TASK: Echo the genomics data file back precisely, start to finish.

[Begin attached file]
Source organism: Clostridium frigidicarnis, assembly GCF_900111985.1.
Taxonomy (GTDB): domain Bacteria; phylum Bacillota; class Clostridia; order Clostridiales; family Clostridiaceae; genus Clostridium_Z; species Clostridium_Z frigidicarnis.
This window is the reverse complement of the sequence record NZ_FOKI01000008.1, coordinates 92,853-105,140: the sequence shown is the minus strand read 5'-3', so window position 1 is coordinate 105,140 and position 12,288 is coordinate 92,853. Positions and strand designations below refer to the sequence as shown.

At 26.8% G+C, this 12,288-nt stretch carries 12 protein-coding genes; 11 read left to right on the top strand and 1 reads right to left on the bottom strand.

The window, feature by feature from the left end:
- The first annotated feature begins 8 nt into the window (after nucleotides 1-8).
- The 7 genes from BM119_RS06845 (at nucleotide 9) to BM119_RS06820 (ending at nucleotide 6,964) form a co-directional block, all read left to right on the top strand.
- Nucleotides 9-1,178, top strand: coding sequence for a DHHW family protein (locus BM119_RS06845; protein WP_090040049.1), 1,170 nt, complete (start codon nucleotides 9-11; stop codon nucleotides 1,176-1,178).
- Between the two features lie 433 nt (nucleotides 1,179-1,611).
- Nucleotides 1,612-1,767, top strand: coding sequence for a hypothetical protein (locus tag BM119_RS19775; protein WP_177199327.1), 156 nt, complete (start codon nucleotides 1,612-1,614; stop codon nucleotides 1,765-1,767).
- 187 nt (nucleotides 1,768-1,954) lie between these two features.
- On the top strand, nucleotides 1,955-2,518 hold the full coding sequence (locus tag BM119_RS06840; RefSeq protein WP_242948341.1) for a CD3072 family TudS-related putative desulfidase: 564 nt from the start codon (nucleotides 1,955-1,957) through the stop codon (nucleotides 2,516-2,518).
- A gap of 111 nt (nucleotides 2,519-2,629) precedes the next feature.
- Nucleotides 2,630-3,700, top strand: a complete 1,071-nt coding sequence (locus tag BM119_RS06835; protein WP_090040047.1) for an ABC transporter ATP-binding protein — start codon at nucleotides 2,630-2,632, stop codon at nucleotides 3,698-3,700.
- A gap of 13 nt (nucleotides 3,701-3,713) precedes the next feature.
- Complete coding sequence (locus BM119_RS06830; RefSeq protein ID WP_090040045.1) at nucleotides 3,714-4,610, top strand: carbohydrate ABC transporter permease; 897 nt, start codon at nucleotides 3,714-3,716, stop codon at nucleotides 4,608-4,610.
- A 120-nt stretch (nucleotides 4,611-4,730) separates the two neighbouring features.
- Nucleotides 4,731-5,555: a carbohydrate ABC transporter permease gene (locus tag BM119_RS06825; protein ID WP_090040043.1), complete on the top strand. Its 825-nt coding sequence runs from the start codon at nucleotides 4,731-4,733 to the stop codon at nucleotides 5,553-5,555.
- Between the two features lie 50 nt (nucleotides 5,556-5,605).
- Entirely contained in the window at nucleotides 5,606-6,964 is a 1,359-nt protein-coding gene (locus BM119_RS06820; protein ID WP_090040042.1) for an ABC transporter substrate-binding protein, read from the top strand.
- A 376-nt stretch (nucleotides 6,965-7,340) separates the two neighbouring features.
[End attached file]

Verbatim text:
Source organism: Clostridium frigidicarnis, assembly GCF_900111985.1.
Taxonomy (GTDB): domain Bacteria; phylum Bacillota; class Clostridia; order Clostridiales; family Clostridiaceae; genus Clostridium_Z; species Clostridium_Z frigidicarnis.
This window is the reverse complement of the sequence record NZ_FOKI01000008.1, coordinates 92,853-105,140: the sequence shown is the minus strand read 5'-3', so window position 1 is coordinate 105,140 and position 12,288 is coordinate 92,853. Positions and strand designations below refer to the sequence as shown.

At 26.8% G+C, this 12,288-nt stretch carries 12 protein-coding genes; 11 read left to right on the top strand and 1 reads right to left on the bottom strand.

The window, feature by feature from the left end:
- The first annotated feature begins 8 nt into the window (after nucleotides 1-8).
- The 7 genes from BM119_RS06845 (at nucleotide 9) to BM119_RS06820 (ending at nucleotide 6,964) form a co-directional block, all read left to right on the top strand.
- Nucleotides 9-1,178, top strand: coding sequence for a DHHW family protein (locus BM119_RS06845; protein WP_090040049.1), 1,170 nt, complete (start codon nucleotides 9-11; stop codon nucleotides 1,176-1,178).
- Between the two features lie 433 nt (nucleotides 1,179-1,611).
- Nucleotides 1,612-1,767, top strand: coding sequence for a hypothetical protein (locus tag BM119_RS19775; protein WP_177199327.1), 156 nt, complete (start codon nucleotides 1,612-1,614; stop codon nucleotides 1,765-1,767).
- 187 nt (nucleotides 1,768-1,954) lie between these two features.
- On the top strand, nucleotides 1,955-2,518 hold the full coding sequence (locus tag BM119_RS06840; RefSeq protein WP_242948341.1) for a CD3072 family TudS-related putative desulfidase: 564 nt from the start codon (nucleotides 1,955-1,957) through the stop codon (nucleotides 2,516-2,518).
- A gap of 111 nt (nucleotides 2,519-2,629) precedes the next feature.
- Nucleotides 2,630-3,700, top strand: a complete 1,071-nt coding sequence (locus tag BM119_RS06835; protein WP_090040047.1) for an ABC transporter ATP-binding protein — start codon at nucleotides 2,630-2,632, stop codon at nucleotides 3,698-3,700.
- A gap of 13 nt (nucleotides 3,701-3,713) precedes the next feature.
- Complete coding sequence (locus BM119_RS06830; RefSeq protein ID WP_090040045.1) at nucleotides 3,714-4,610, top strand: carbohydrate ABC transporter permease; 897 nt, start codon at nucleotides 3,714-3,716, stop codon at nucleotides 4,608-4,610.
- A 120-nt stretch (nucleotides 4,611-4,730) separates the two neighbouring features.
- Nucleotides 4,731-5,555: a carbohydrate ABC transporter permease gene (locus tag BM119_RS06825; protein ID WP_090040043.1), complete on the top strand. Its 825-nt coding sequence runs from the start codon at nucleotides 4,731-4,733 to the stop codon at nucleotides 5,553-5,555.
- Between the two features lie 50 nt (nucleotides 5,556-5,605).
- Entirely contained in the window at nucleotides 5,606-6,964 is a 1,359-nt protein-coding gene (locus BM119_RS06820; protein ID WP_090040042.1) for an ABC transporter substrate-binding protein, read from the top strand.
- A 376-nt stretch (nucleotides 6,965-7,340) separates the two neighbouring features.